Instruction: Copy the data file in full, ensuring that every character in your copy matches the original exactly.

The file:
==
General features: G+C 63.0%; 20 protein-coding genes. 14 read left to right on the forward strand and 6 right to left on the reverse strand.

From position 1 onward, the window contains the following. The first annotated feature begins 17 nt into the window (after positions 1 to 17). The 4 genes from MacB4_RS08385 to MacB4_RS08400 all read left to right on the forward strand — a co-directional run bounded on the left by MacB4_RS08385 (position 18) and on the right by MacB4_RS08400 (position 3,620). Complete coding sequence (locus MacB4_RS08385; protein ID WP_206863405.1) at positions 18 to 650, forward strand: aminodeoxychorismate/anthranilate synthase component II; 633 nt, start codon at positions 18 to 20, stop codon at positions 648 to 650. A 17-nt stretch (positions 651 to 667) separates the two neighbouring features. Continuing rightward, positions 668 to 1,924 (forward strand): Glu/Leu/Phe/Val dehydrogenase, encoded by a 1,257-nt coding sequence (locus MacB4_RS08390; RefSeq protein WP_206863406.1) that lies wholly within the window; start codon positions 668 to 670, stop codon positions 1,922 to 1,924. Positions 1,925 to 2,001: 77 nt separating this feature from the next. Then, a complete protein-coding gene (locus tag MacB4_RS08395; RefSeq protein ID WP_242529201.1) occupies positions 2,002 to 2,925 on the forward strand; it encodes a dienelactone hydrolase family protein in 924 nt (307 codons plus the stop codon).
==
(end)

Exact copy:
General features: G+C 63.0%; 20 protein-coding genes. 14 read left to right on the forward strand and 6 right to left on the reverse strand.

From position 1 onward, the window contains the following. The first annotated feature begins 17 nt into the window (after positions 1 to 17). The 4 genes from MacB4_RS08385 to MacB4_RS08400 all read left to right on the forward strand — a co-directional run bounded on the left by MacB4_RS08385 (position 18) and on the right by MacB4_RS08400 (position 3,620). Complete coding sequence (locus MacB4_RS08385; protein ID WP_206863405.1) at positions 18 to 650, forward strand: aminodeoxychorismate/anthranilate synthase component II; 633 nt, start codon at positions 18 to 20, stop codon at positions 648 to 650. A 17-nt stretch (positions 651 to 667) separates the two neighbouring features. Continuing rightward, positions 668 to 1,924 (forward strand): Glu/Leu/Phe/Val dehydrogenase, encoded by a 1,257-nt coding sequence (locus MacB4_RS08390; RefSeq protein WP_206863406.1) that lies wholly within the window; start codon positions 668 to 670, stop codon positions 1,922 to 1,924. Positions 1,925 to 2,001: 77 nt separating this feature from the next. Then, a complete protein-coding gene (locus tag MacB4_RS08395; RefSeq protein ID WP_242529201.1) occupies positions 2,002 to 2,925 on the forward strand; it encodes a dienelactone hydrolase family protein in 924 nt (307 codons plus the stop codon).